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Saving Puget Sound: Seattle’s proposed plastic bag ban


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As you have probably heard about or read about by now, Seattle City Council has introduced a bill that would make a great step towards protecting Puget Sound and ocean waters and reducing unnecessary waste by banning single-use plastic carryout bags.

We will hold a public hearing on the plastic bag ban bill on December 5, starting at 5:30pm. The hearing will be held in Council Chambers on the 2nd floor of City Hall (600 Fourth Ave). I understand that not everyone can make a trip down to City Hall in the evening for a public hearing, but if you are willing and able I would love to see you there to voice your support. You can also submit written testimony if you are unable to be there in person.

Plastic bag litter stuck in a tree across the street from City Hall

This new law would encourage the use of reusable bags when shopping by banning plastic bags outright. Paper bags will still be available, but will cost a nickel. This nickel serves as a modest monetary reminder to bring your reusable bah. The nickel is also kept by retailers to help them recover the costs of switching to paper bags–this is not a new tax and the nickel doesn’t go to the city.

While plastic carry out bags at retailers and grocery stores will be banned, thin plastic bags that are used for meats and produce in grocery stores are still allowed because of the public health function they play.

Banning these plastics will help protect Puget Sound, ocean waters and marine life. A recent study by UW-Tacoma researchers, highlighted in the new report by Environment Washington, found that every single water sample taken in Puget sound–from the Strait of Juan de Fuca to Elliott Bay to the southern inlet in Olympia–contained small particles of plastic. The problem of plastics in our waters is pervasive and alarming. For an incredible visual account, check out the work of local photojournalist Chris Jordan and his images of dead albatross chicks on Midway Island.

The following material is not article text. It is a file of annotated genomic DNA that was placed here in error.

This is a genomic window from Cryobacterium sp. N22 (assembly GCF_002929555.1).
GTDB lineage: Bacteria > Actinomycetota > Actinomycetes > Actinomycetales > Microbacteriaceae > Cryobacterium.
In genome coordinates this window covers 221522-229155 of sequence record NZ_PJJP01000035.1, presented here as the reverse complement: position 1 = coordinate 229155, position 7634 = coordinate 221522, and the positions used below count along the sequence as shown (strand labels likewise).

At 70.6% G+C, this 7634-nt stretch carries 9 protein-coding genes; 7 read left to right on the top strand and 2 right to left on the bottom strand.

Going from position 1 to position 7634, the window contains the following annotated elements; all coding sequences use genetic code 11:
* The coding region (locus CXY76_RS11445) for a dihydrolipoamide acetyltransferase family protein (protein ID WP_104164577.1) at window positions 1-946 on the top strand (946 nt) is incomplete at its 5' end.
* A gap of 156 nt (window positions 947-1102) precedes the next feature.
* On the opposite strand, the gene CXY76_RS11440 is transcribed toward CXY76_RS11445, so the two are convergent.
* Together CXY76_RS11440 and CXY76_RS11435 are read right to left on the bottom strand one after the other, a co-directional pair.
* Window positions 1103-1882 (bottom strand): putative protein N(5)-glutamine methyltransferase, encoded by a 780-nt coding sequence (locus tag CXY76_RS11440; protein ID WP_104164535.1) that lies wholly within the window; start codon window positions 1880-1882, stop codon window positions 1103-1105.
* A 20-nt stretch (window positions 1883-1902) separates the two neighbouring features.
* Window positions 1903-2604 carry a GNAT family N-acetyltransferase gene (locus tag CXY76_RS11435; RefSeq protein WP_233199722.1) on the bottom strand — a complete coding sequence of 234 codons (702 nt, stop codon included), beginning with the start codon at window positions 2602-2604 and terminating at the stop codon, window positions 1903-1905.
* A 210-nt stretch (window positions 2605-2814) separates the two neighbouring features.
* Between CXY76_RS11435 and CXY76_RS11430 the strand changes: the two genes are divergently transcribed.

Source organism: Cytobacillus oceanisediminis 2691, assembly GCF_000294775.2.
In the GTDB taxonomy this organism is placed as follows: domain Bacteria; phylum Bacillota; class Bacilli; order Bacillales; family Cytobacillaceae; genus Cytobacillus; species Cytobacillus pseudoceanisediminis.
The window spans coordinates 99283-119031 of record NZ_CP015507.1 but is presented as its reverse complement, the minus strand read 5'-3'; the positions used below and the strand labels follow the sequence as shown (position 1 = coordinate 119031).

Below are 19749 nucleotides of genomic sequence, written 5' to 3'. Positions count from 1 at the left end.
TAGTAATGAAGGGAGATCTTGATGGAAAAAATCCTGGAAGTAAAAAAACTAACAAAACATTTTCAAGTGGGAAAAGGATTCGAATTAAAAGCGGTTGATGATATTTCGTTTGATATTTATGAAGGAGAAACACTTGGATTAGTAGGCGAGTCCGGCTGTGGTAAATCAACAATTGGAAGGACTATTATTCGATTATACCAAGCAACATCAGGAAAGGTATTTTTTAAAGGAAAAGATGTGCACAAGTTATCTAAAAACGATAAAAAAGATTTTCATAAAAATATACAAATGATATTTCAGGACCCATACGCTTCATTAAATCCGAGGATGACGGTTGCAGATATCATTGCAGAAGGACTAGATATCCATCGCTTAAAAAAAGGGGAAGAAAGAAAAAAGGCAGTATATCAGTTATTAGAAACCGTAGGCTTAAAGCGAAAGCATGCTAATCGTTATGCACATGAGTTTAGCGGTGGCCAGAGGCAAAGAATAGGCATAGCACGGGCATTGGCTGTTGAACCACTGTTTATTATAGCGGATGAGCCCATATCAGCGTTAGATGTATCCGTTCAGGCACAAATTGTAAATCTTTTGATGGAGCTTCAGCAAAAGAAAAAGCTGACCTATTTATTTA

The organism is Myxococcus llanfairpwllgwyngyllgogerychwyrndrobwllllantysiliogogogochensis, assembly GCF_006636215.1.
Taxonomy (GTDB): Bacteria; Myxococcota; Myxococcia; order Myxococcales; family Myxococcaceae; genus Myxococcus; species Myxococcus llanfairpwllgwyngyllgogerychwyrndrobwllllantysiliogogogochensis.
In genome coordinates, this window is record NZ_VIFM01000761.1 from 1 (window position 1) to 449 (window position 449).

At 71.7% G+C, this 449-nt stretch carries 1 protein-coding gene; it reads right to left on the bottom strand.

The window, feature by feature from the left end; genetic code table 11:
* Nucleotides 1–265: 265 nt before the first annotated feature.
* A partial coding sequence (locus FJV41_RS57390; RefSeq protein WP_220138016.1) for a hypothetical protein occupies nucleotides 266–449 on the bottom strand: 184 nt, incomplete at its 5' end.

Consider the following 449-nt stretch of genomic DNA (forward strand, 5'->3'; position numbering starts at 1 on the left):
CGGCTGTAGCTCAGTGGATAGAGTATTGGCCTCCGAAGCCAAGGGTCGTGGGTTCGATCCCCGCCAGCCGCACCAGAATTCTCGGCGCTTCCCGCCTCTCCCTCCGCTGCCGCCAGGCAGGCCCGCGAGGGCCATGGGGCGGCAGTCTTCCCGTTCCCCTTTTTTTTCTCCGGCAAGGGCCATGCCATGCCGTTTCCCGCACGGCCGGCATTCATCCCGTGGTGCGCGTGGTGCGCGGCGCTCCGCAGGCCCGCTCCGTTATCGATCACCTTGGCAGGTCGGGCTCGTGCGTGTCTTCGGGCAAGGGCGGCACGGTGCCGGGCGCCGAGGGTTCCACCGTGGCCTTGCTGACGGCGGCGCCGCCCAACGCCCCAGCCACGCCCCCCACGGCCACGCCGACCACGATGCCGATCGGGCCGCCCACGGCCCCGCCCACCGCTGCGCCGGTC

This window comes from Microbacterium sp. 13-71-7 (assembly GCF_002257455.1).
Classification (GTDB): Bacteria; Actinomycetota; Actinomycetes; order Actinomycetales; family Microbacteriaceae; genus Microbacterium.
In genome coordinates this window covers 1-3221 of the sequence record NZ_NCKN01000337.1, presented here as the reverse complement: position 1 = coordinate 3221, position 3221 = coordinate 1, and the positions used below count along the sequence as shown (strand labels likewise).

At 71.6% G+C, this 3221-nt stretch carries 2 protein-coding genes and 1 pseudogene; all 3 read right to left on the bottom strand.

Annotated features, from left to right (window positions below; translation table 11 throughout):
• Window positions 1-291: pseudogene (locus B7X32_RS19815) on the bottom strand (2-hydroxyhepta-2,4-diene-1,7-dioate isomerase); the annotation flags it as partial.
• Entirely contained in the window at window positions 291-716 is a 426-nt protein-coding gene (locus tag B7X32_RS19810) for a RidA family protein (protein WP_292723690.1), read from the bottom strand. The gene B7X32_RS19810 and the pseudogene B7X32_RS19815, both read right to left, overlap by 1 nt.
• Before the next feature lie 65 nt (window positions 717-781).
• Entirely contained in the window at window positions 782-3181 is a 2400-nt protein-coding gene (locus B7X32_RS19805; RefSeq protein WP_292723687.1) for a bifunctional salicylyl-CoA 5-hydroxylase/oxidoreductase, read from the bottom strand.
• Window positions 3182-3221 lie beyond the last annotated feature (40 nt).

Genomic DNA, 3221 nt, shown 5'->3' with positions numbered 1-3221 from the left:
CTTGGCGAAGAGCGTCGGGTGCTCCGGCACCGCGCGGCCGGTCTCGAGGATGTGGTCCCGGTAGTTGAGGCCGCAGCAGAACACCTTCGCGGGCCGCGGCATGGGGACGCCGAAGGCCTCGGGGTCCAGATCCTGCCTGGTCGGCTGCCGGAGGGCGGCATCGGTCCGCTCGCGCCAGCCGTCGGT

Some people have written and called my office to say they already voted down this measure a few years ago. Well, I believe our current proposal takes into account the concerns Seattle voters had with Council’s last attempt at curbing plastic bag use in Seattle. Instead of a $0.20 tax on paper or plastic bags, we are banning plastics outright and charging a nickel for paper as a reminder to bring reusables. And, we heard in 2009 that voters were concerned about the impacts  of a bag fee on low-income earners. So this time we are exempting people on state and federal assistance programs.

We know the plastic industry will fight this proposal, so we encourage everyone who thinks this is the right thing to show your support and come out to the hearing on Monday or write or call in with your support to City Council (Council contact info).

This bill is running through the Seattle Public Utilities and Neighborhoods Committee that I chair, and we had our first committee meeting on the ordinance last week. Since our ordinance is modeled after Bellingham’s, we invited Bellingham Councilmember Seth Fleetwood down to share his experiences with our committee. We also heard testimony from Cedar Grove Composting, Seattle’s current contract holder for organics recycling. Cedar Grove supports this measure because of all of the plastics contamination that they have to pull out of their composting operations. Below are some photos of examples they brought to show the committee.

Hope to see you Monday night!

Above: Me with Bellingham Councilmember Seth Fleetwood

Below: (top) a sample of plastic bags from Cedar Grove Compost facility in Maple Valley, (middle) a bag full of various plastic bags, (bottom) other plastics contaminating the compost operations 

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Comment from John S
Time December 5, 2011 at 11:25 pm

I like the idea of charging for paper bags but I don’t like banning plastic bags. I don’t feel certain that paper is acceptable and plastic is evil. In fact, some people say plastic is more benign than paper. So leave the plastic bags as an option, and make vendors charge for ALL bags they hand the customer- produce bags, meat bags, bags at the pharmacy, etc. Make everyone pay the fee, too. ‘Poor’ people can bring back bags just like everyone else. Or find a way to give them durable reusable bags.

I think you should try a fee-for-use approach before a ban. More support for charging for bags, not banning them comes from the report you cited. It says, “After the district [Washington, D.C.] implemented a … 5 cent tax on plastic bags, the number of bags distributed by food retailers fell from 22.5 million to 3.3 million per month [85%].” That’s an excellent change. It was accomplished by just making people pay for what they use.

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